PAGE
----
Author Topic: Generic Copaxone probably as good as the brand-name  (Read 242 times)

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Offline agate

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Generic Copaxone probably as good as the brand-name
« on: October 07, 2014, 02:52:52 pm »
From the MS Research Roundup, MS Discovery Forum, October 3, 2014:

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Copaxone Meets Its Match in Generic

In the United States, MS drugs cost patients—or their health insurance plans—an estimated $40,000 to $50,000 per year. That makes a potential generic drug huge news. A phase 3 head-to-head trial of a generic version of glatiramer acetate versus the original Copaxone (Teva) suggested that the generic version works as well as the brand name for new lesions (as measured by T1 gadolinium-enhancing MRI) and reducing relapses, with similar rates of adverse events. If approved by the U.S. Food and Drug Administration, this could be the first U.S.-approved generic drug for MS. The researchers tested the generic against both Copaxone and a placebo in 735 patients with RRMS for 9 months. Of course, researchers are still nailing down exactly how the original drug works.

In an article published earlier this week in JAMA Neurology, Nancy Monson, Ph.D., and colleagues at the University of Texas Southwestern Medical Center in Dallas concluded that some of Copaxone’s thera-peutic benefit comes from its effect on dysregulated B cells. However, they could not confirm that it does so by restoring B cells’ ability to produce cytokines, as some theorize. (Cleveland Plain Dealer, ClinicalTrials.gov, Fox News, HCP Live, PubMed)
« Last Edit: October 13, 2015, 08:53:11 am by agate »
MS Speaks--online for 13 years

SPMS, diagnosed 1980. Avonex 2001-2004. Copaxone 2007-2010.

Offline agate

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The generic glatiramer acetate is said to be the equivalent of Copaxone.
From PubMed, October 13, 2015:

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JAMA Neurol. 2015 Oct 12:1-9.

Equivalence of Generic Glatiramer Acetate in Multiple Sclerosis: A Randomized Clinical Trial

Cohen J1, Belova A2, Selmaj K3, Wolf C4, Sormani MP5, Oberyé J6, van den Tweel E6, Mulder R6, Koper N6, Voortman G6, Barkhof F7; Glatiramer Acetate Clinical Trial to Assess Equivalence With Copaxone (GATE) Study Group.

Author information

1Mellen Center for Multiple Sclerosis Treatment and Research, Cleveland Clinic, Cleveland, Ohio.
2Functional Diagnostics, Research Institute of Traumatology and Orthopedics, Nizhniy Novgorod, Russian Federation.
3Neurology Center Lodz, Lodz, Poland.
4Lycalis sprl, Brussels, Belgium.
5Department of Health Sciences, University of Genoa, Genoa, Italy.
6Synthon BV, Nijmegen, the Netherlands.
7Image Analysis Center, Department of Radiology and Nuclear Medicine, VU University Medical Center, Amsterdam, the Netherlands.

IMPORTANCE:

The patents for the first approved treatments for relapsing-remitting multiple sclerosis are expiring, creating the opportunity to develop generic alternatives.

OBJECTIVE:

To evaluate in the Glatiramer Acetate Clinical Trial to Assess Equivalence With Copaxone (GATE) study whether generic glatiramer acetate (hereafter generic drug) is equivalent to the originator brand glatiramer acetate (hereafter brand drug) product, as measured by imaging and clinical end points, safety, and tolerability.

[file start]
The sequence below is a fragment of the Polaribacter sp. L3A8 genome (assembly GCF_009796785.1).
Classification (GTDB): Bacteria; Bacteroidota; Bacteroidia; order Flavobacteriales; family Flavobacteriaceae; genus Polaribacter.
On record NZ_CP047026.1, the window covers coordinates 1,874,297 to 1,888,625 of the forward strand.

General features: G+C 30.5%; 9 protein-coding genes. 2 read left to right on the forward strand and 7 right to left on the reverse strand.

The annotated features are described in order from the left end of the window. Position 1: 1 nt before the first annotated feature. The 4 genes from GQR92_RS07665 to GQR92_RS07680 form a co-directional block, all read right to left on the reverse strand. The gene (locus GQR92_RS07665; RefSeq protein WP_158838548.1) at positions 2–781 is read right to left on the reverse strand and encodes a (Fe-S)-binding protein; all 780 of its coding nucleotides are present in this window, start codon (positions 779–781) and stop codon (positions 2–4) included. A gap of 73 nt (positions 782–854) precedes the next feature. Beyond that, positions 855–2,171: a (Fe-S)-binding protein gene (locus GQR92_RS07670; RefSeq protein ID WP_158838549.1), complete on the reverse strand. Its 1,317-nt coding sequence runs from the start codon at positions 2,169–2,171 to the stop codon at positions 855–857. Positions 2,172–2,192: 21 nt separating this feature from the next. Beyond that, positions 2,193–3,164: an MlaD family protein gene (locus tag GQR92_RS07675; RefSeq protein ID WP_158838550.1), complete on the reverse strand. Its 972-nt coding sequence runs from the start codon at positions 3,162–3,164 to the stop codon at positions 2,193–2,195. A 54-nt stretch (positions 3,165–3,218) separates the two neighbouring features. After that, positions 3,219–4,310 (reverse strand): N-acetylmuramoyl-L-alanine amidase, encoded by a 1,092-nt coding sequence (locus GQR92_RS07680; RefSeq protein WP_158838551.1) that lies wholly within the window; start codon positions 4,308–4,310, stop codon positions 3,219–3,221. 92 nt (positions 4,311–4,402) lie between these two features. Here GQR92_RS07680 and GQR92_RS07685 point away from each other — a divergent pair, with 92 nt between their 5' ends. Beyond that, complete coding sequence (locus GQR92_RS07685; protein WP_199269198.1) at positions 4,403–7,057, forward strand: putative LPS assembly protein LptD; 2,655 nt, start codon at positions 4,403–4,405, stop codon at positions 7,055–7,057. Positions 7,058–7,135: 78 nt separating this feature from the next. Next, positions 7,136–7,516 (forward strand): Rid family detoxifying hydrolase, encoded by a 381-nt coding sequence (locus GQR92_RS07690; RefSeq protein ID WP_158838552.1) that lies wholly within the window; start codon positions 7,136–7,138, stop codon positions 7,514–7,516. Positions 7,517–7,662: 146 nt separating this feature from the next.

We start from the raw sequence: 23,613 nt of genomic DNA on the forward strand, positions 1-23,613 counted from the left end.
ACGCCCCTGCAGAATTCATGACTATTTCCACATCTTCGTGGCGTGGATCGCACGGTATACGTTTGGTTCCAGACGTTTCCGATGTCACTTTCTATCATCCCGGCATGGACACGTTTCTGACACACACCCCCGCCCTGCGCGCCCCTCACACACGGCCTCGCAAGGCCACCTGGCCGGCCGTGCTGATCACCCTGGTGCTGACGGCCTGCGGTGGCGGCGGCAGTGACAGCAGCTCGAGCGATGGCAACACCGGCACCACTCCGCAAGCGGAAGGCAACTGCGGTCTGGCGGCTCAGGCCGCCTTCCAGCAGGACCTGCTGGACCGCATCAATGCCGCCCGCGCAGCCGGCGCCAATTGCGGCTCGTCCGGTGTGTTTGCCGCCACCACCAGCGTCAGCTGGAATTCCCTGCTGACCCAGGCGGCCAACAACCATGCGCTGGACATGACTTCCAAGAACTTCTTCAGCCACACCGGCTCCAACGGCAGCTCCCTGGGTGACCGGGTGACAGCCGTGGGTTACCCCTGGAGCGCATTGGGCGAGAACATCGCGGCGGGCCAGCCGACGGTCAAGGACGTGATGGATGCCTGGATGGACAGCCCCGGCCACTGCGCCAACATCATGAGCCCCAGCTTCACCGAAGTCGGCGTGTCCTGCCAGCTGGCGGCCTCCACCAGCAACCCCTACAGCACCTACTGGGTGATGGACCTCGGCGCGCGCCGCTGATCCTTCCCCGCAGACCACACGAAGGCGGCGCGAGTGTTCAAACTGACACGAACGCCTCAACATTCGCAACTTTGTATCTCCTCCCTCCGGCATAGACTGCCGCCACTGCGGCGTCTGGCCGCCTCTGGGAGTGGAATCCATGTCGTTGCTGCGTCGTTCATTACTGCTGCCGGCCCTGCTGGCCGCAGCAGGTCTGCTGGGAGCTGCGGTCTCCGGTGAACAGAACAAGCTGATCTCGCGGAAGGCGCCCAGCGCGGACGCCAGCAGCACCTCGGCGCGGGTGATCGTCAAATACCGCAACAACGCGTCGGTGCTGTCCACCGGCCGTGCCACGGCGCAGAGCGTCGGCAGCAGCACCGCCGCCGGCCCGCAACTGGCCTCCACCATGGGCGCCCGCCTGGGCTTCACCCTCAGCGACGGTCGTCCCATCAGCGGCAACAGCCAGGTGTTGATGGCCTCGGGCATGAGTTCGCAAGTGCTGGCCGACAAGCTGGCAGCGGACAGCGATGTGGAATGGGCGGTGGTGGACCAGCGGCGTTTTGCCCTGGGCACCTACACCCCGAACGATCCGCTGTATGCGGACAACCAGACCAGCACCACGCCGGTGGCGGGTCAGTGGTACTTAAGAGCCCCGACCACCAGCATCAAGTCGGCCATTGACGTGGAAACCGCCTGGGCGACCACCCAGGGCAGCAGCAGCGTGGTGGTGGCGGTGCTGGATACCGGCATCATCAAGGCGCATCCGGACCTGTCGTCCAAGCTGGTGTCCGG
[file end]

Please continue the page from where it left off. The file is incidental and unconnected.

DESIGN, SETTING, AND PARTICIPANTS:

Randomized, multicenter, double-blind, active and placebo-controlled phase 3 trial. The setting included academic medical centers and clinical practices.

Participants were patients with relapsing-remitting multiple sclerosis 18 to 55 years old with at least 1 relapse in the prior year and 1 to 15 gadolinium-enhancing brain magnetic resonance imaging lesions. They were randomized between December 7, 2011, and March 21, 2013. The last participant completed follow-up December 2, 2013.

INTERVENTIONS:

Participants were randomized 4.3:4.3:1 to receive generic glatiramer acetate (20 mg), brand glatiramer acetate (20 mg), or placebo by daily subcutaneous injection for 9 months.

MAIN OUTCOMES AND MEASURES:

The primary end point was the total number of gadolinium-enhancing lesions during months 7, 8, and 9. Additional end points included other magnetic resonance imaging parameters, annualized relapse rate, and Expanded Disability Status Scale score. Safety and tolerability were assessed by monitoring adverse events, injection site reactions, and laboratory test results.

RESULTS:

In total, 794 participants were randomized and treated with generic drug (n = 353), brand drug (n = 357), or placebo (n = 84). The estimated mean numbers of gadolinium-enhancing lesions with generic drug and brand drug were lower than with placebo (ratio, 0.488; 95% CI, 0.365-0.651; P < .001), confirming study sensitivity. For gadolinium-enhancing lesions, the estimated ratio of generic drug to brand drug was 1.095 (95% CI, 0.883-1.360), which was within the predefined equivalence margin of 0.727 to 1.375.

The incidence, spectrum, and severity of reported adverse events, including injection site reactions, were similar in the generic drug and brand drug groups.

CONCLUSIONS AND RELEVANCE:


As treatment for relapsing-remitting multiple sclerosis, glatiramer acetate generic drug and brand drug had equivalent efficacy, safety, and tolerability.

The abstract can be seen here.
MS Speaks--online for 13 years

SPMS, diagnosed 1980. Avonex 2001-2004. Copaxone 2007-2010.

Offline agate

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The US National MS Society has issued some information about a second generic version of glatiramer acetate (Copaxone), put out by Mylan:

https://www.nationalmssociety.org/About-the-Society/News/FDA-Approves-Two-New-Generic-Forms-of-Copaxone%C2%AE-(G
MS Speaks--online for 13 years

SPMS, diagnosed 1980. Avonex 2001-2004. Copaxone 2007-2010.